It reads like a dry Ph.D thesis, but interesting nonetheless. Roman commercial taboos mostly centered around the body. Actors and singers had low social status not for being lowbrow, but because they were selling their bodily abilities for money. Even town criers were held in social contempt for selling their voices. Funeral workers were disdained for handling dead bodies—though this pre-germ theory taboo probably made sense for public health. Tanners’ dirty work—leathermaking process involved urine—kept them in low esteem. Moneymakers, in particular the workers who physically smelted and minted the coins were in a weird place, simultaneously shunned and held close to the emperor, and were forbidden to marry women from higher social classes. Cooks and other food workers were also held at arm’s length. They were still necessary, especially the ones who worked for the upper classes Bakers had especially low status, for the more pleasure their food gave, the more disdain they were given.
This ancient, nearly universal disdain for commerce ties into Deirdre McCloskey’s thesis about what caused modern prosperity. Cultures that disdain commerce and wealth remain poor. Those that value it prosper. The particular values and taboos vary from place to place, and there is a large subjective element—some of Rome’s seem strange to us, just as ours would seem strange to them.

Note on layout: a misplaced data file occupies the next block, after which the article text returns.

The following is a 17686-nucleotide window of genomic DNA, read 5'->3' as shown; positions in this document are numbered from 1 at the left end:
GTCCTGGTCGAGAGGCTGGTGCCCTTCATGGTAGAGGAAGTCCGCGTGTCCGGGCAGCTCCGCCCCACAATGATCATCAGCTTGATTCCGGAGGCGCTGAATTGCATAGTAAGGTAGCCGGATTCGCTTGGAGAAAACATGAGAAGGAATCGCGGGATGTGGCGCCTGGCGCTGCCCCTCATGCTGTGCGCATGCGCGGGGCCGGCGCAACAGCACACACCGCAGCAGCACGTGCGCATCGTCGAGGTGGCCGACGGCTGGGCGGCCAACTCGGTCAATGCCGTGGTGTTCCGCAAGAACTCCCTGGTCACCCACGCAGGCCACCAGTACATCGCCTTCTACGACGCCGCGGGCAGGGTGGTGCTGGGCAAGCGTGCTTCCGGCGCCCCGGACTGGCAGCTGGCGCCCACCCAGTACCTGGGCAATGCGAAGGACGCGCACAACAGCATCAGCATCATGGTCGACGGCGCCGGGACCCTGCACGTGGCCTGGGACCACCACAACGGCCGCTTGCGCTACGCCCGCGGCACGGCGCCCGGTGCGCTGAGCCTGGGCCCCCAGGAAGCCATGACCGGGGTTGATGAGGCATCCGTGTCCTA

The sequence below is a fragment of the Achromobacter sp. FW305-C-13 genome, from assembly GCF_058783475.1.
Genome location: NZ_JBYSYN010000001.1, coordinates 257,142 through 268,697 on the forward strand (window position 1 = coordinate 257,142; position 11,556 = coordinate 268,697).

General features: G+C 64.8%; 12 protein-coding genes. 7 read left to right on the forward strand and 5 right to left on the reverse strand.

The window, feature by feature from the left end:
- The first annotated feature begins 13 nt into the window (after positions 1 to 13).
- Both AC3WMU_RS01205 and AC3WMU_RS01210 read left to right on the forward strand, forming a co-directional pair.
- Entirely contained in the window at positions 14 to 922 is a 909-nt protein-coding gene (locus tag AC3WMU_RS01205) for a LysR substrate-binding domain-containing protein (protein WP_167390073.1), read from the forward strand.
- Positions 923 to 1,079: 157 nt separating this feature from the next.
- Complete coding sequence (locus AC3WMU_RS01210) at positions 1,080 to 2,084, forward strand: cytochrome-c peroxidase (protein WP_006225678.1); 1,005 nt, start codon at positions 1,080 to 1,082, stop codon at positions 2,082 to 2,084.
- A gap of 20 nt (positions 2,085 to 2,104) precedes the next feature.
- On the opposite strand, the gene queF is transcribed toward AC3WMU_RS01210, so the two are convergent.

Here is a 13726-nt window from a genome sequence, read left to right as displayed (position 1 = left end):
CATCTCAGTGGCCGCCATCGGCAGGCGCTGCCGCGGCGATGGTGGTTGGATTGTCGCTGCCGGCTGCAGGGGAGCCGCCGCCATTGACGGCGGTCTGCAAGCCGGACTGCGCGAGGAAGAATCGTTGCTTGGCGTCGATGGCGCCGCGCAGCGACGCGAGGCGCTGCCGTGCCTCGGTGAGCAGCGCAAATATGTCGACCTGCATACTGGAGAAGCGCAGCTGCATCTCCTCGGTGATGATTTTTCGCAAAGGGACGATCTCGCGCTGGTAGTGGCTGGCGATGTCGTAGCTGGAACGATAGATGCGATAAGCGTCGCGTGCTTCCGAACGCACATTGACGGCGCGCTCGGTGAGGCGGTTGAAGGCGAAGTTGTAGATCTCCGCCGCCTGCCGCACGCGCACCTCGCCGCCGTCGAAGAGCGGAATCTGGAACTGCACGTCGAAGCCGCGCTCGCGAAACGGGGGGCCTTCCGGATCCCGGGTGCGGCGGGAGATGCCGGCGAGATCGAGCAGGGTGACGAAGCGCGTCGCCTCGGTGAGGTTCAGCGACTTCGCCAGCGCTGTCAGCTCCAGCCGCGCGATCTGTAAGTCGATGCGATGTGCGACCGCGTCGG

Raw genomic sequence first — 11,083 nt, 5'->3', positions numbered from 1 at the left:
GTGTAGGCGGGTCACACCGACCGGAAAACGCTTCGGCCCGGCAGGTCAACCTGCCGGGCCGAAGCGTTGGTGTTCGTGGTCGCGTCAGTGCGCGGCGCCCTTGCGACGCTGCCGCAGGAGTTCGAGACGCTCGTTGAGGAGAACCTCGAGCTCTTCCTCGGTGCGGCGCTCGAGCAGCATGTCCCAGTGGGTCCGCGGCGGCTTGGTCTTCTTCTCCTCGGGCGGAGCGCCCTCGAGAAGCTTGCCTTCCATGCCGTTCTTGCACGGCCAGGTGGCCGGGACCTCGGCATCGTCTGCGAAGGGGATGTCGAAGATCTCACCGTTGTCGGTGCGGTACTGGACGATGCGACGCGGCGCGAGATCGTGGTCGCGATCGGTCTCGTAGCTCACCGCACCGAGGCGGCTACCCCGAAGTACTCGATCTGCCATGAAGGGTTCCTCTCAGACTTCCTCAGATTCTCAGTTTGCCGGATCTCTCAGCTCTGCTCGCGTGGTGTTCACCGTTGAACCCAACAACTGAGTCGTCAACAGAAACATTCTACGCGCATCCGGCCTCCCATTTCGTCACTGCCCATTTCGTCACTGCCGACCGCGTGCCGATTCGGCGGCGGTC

But negative views of such earthly things as money and bodies had predictable results. While rich for its time due to its large trading network, Roman per capita GDP was roughly one thirtieth of today’s, and the pace of technological improvement was slow. Roman body taboos likely played into its disregard for individual human beings, from the Roman legions’ harsh discipline to gladiatorial combat to astonishingly high levels of everyday violence.